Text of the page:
Factors To Consider When Choosing Single And Double handle Hand Tools
Single-handle tools are tube-like tools measured by handle length and diameter. The diameter is the length of a straight line through the center of the handle.
- For single-handle tools used for precision tasks, select a tool with a handle diameter of 1/4 inch to 1/2 inch.
- For single-handle tools used for power tasks, select a tool that feels comfortable with a handle diameter in the range of 1 1/4 inches to 2 inches. You can increase the diameter by adding a sleeve to the handle.
Double-handle tools are measured by handle length and grip span. The grip span is the distance between the thumb and fingers when the tool jaws are open or closed.
- For double-handle tools (plier-like) used for power tasks, select a tool with a grip span that is at least 2 inches when fully closed and no more than 3 1/2 inches when fully open. Consider using a clamp, a grip, or locking pliers when continuous force is required.
- For double-handle tools used for precision tasks, select a tool with a grip span that is no less than 1 inch when fully closed and no more than 3 inches when fully open.
- For double-handled pinching, gripping, or cutting tools, select a tool with handles that are spring-loaded to return the handles to the open position.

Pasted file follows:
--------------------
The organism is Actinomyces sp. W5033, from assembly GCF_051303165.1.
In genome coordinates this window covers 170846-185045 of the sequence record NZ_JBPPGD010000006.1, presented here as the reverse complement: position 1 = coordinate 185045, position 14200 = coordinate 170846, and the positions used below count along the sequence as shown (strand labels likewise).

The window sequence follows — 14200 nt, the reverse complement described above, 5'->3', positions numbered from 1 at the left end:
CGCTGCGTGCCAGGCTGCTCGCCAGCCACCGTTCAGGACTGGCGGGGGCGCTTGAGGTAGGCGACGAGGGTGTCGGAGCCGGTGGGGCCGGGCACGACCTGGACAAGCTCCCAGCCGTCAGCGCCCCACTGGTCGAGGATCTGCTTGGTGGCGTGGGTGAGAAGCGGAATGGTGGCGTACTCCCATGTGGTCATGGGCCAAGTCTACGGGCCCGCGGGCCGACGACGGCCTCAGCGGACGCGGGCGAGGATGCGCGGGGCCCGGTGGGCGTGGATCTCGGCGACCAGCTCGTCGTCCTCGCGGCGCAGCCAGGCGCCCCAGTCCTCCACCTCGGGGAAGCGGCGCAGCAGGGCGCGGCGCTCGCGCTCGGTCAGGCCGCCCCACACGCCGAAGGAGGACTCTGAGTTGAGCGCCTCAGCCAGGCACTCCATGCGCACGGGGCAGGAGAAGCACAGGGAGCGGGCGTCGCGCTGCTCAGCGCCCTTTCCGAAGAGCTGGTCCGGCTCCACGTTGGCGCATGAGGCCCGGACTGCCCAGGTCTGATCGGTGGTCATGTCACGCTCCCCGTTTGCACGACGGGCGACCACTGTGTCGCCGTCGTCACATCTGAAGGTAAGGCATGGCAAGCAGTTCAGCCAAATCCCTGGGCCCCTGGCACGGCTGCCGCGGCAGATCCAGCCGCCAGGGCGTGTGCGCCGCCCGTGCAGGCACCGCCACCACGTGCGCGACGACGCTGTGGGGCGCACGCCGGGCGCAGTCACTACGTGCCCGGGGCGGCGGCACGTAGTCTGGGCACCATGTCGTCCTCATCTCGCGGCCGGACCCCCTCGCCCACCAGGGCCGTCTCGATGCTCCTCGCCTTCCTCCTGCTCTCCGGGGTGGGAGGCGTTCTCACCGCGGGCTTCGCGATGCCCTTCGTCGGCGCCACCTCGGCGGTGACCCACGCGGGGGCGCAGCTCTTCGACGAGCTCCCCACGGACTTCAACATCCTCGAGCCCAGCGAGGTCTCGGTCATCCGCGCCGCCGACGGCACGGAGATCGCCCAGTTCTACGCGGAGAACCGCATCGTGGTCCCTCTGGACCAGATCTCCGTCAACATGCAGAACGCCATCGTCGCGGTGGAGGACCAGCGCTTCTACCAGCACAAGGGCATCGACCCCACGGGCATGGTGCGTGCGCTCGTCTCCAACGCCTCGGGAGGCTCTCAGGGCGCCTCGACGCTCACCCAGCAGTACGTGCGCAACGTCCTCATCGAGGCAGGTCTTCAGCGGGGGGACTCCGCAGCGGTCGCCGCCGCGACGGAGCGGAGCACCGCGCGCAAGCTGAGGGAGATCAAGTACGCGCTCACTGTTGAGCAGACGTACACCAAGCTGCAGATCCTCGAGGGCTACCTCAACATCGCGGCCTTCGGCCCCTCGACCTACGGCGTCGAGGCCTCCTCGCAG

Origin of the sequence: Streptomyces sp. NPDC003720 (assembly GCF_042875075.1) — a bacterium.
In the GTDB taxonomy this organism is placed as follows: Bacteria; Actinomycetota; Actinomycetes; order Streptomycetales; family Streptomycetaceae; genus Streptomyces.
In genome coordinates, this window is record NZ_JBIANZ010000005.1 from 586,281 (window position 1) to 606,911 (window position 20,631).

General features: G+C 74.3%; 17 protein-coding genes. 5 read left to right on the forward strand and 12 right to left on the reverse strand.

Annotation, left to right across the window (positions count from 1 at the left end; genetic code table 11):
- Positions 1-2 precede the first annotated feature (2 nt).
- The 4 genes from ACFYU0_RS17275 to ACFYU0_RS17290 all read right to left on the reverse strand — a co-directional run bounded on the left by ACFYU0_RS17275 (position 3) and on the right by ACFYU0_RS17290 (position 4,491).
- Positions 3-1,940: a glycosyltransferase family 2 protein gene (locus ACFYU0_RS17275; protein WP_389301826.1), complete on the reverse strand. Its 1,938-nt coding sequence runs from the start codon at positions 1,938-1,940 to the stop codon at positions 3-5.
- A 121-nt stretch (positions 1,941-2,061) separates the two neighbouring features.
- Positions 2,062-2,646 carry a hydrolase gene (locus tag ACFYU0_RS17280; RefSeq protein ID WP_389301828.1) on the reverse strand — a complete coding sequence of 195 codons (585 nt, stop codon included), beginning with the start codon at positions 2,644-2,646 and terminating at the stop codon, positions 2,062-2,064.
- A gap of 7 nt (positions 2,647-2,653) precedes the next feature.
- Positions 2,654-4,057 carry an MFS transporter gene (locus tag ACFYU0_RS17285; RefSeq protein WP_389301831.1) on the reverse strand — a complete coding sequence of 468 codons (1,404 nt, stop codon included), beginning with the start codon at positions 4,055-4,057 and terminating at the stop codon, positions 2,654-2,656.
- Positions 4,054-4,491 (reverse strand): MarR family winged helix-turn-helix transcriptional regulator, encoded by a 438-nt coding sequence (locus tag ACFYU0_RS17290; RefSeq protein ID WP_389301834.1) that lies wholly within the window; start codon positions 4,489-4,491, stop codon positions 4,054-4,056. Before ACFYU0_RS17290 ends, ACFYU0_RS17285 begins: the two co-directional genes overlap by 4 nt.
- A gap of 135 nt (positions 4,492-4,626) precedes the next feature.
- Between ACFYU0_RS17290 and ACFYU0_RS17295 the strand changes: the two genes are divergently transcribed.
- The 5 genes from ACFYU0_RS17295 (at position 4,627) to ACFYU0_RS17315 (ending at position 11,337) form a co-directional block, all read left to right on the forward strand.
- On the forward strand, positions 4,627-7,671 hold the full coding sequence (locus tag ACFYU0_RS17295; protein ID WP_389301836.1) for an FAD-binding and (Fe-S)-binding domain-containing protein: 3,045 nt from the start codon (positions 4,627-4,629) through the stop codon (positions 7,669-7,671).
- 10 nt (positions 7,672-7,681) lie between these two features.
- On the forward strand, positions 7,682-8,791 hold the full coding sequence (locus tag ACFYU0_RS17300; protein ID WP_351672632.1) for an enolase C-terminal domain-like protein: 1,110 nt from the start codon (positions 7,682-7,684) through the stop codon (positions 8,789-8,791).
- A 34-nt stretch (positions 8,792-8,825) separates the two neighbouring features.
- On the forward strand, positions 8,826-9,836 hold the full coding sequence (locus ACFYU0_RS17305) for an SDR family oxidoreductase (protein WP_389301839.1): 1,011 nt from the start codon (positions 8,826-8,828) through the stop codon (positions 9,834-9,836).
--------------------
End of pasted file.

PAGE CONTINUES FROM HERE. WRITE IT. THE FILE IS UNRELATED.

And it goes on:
Edges and Surfaces
It’s important to consider the edges and surfaces of the handles of tools you want to use. Be
sure to check the following:
- Select a tool without sharp edges or finger grooves on the handle.
- Select a tool that is coated with soft material.
Select a tool with an angle that allows you to work with a straight wrist.
- Tools with bent handles are better than those with straight handles when the force is applied horizontally (in the same direction as your straight forearm and wrist).
- Tools with straight handles are better than those with bent handles when the force is applied vertically.
- For tasks requiring high force, select a tool with a handle length longer than the widest part of your hand—usually 4 inches to 6 inches.
- Prevent contact pressure by making sure the end of the handle does not press on the nerves and blood vessels in the palm of your hand. If the handle is too short, the end will press against the palm of your hand and may cause an injury.
- Select a tool that has a non-slip surface for a better grip. Adding a sleeve to the tool improves the surface texture of the handle. To prevent tool slippage within the sleeve, make sure that the sleeve fits snugly during use. Remember, a sleeve always increases the diameter or the grip span of the handle.